Travel Pharmacy and First Aid Kit Checklist

Don’t get us wrong, we’re all for packing light - we even have a whole post about how packing carry-on only is the best way to travel stress free (post coming soon), but some things are essentials and this definitely fits into that category. After all, humans have a tendency to get sick when stressed, exposed to new environments, or come into contact with large crowds. And if murphy’s law is anything to judge by, it will inevitably occur right in the midst of your vacation. 

We’ve created a checklist of all of the basic necessities and plenty of things you didn’t know you needed; but don’t forget to tailor your pharmacy to your own requirements. If you are diabetic or asthmatic or have any other conditions that require medication, make sure to include that medication as well.

Let’s break it down.

First Aid

This is probably what everyone thinks of first, but it’s important to have more than just that tiny First Aid kit from the travel-size products section of your local store - although it’s a good start, since that kit gives you different shapes and sizes of band-aids and some alcohol wipes. A proper travel first-aid kit, however, should be thorough enough to cover all of your bases while out and about, whether that means camping or having a fancy afternoon tea.

Band-Aids of various sizes, alcohol wipes, and Neosporin are a must for those cuts and scrapes when - while in Europe - you trip, fall, and slice open the palm of your hand. Yep, that happened.

Hydrogel Dressing for burn care. This one is particularly important if your activities include fire, like when camping but it’s also useful to have for those heat-related everyday activities like cooking.  

Moleskin is for preventing or cushioning blisters, because traveling usually means a lot of walking, whether hiking or wandering through sprawling museums. Moleskin can be cut to the size that best suits your needs and applied to your shoe or your skin.

Hydrocortisone for bug bites, poison ivy rashes, and any other itchy situations.  

Travel-size Aleve (or Aspirin or Ibuprofen) are great because not only are they painkillers but they are also anti-inflammatory drugs - meaning they can help reduce the effects of sunburn inflammation.

Stomach Upset

This section of a pharmacy is likely one of the most important, though it can often get forgotten when packing. Travel typically means trying new foods and while that can be a delicious experience, it can also lead to stomach trouble of all kinds.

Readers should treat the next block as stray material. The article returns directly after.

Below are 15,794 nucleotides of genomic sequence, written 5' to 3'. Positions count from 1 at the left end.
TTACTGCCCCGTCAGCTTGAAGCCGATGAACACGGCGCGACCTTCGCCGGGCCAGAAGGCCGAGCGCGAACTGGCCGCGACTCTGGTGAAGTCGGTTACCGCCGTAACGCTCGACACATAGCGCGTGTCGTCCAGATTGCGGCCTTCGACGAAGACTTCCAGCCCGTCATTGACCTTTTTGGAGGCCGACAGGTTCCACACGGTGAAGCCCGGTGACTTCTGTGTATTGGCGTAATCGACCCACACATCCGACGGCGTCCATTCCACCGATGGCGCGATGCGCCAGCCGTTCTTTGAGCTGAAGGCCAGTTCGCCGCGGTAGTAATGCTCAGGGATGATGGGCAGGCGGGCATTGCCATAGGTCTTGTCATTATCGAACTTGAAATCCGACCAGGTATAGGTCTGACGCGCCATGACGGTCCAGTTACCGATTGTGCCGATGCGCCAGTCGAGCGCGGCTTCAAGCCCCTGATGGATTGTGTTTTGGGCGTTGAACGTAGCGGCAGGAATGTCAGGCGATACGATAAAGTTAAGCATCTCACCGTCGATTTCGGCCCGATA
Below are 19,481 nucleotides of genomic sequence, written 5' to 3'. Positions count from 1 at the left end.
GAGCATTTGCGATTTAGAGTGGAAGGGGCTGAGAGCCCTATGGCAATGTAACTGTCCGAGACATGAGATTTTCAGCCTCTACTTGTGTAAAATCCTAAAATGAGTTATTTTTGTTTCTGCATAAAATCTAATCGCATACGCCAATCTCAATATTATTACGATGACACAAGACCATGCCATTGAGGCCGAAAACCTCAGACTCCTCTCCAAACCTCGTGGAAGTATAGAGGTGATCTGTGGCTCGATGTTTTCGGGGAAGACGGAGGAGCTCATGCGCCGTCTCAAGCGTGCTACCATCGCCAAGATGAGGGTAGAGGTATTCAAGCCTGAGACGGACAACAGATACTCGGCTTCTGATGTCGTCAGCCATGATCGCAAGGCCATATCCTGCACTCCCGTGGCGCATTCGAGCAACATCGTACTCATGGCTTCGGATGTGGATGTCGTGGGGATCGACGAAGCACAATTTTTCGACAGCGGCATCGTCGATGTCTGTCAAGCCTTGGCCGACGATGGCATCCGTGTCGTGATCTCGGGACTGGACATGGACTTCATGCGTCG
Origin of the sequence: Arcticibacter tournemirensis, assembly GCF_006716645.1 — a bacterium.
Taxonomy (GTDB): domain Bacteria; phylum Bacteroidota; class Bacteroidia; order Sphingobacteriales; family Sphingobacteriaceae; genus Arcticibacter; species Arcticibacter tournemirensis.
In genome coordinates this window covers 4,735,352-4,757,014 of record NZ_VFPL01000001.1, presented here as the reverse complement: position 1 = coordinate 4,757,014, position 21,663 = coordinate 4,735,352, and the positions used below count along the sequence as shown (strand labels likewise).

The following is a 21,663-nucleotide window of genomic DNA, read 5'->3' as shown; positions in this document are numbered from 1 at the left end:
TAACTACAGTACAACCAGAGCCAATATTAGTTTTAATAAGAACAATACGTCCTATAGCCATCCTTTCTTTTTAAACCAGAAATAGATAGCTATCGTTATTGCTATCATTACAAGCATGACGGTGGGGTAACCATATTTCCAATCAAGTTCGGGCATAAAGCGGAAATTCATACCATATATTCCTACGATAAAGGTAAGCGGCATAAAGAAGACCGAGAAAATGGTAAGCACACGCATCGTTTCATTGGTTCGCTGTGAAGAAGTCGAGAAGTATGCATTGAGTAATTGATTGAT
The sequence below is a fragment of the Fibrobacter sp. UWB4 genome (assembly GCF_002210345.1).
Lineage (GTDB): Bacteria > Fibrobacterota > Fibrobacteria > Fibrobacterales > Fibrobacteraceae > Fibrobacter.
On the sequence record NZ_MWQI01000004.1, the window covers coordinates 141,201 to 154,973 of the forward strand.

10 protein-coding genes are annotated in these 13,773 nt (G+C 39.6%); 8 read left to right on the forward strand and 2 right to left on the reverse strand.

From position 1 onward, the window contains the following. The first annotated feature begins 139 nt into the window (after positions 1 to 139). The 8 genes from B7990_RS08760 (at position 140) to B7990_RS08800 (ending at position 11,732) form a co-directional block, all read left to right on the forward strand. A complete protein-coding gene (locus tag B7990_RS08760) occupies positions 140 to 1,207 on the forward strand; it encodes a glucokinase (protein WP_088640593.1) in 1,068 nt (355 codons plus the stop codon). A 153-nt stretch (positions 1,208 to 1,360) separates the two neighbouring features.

Pepto Bismol is a must for all those times when food or stress upset your stomach while you are out and about.

An Anti-Diarrheal like Imodium might seem like a redundancy but for extreme situations you need a strong solution to get you through the day.

Fiber pills because, moment of truth, sometimes food you aren’t used to is going to cause a different kind of upset stomach.

Gas Relief, like Gas X, is important for addressing bloating and discomfort.

Antacids keep heartburn at bay when eating spicy and acidic foods.

Ginger Drops are one of my favorite stomach aides because they are natural and help relieve nausea in a conveniently candy-sized drop. If you get severe motion sickness or seasickness, Dramamine might be the way to go; but for mild issues or morning sickness, Ginger drops from TummyDrops are amazing.

Cold and Flu

Planes re-circulate all of their air, which means you’re breathing in a lot of what others are breathing out. On top of this, you’re probably squished into coach and touching more people and germ-carrying things than you want to really think about. Most forms of transportation while traveling will bring you into contact with more people and public surfaces than your body is used to. This means all travel, particularly flight based travel, is ripe for giving you a cold or flu. 


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Daytime Cold Capsules are exactly what you need when you wake up to a head cold and need to push your way through a fever, cough, and congestion.

Cough Drops help suppress coughing.

Ricola Herbal Immunity Support to help boost your immunity against colds or to nip one in the bud early on.


Electrolyte Tablets because when you’re sick, it can be hard to keep food down or stay hydrated. These Nuun tablets come in a variety of flavors, some of which include caffeine so watch out for that if you want to avoid being overly caffeinated. Emergen-C, which has vitamins and acetaminophen, is good too - but since it doesn’t have electrolytes and must be used sparingly due to the acetaminophen, consider bringing both if you are a fan of Emergen-C.

Antihistamines, like Claritin or Benadryl, to alleviate your allergies. 

Tea. I’m a big fan of the healing power of tea. It’s no replacement for medication to be sure but it can give you an additional measure of relief when sick. Some of my favorite herbal teas are Ginger Peach to help an upset stomach, Traditional Medicinals’ Breathe Easy and Throat Coat for colds, and Valerian Nighty Night Tea for getting to sleep with shifting sleep schedules.

You can keep your travel pharmacy in a cheap zip lock bag or organize it with a travel make-up/ toiletry bag. I’ve tried it both ways and while I typically lean toward cheaper options, in this case I like the travel make-up bag to keep all those odds and ends tidy. 

We hope that you find our checklist helpful when creating your own travel pharmacy and first aid kit, but feel free to leave a comment and let us know if you think something should be added.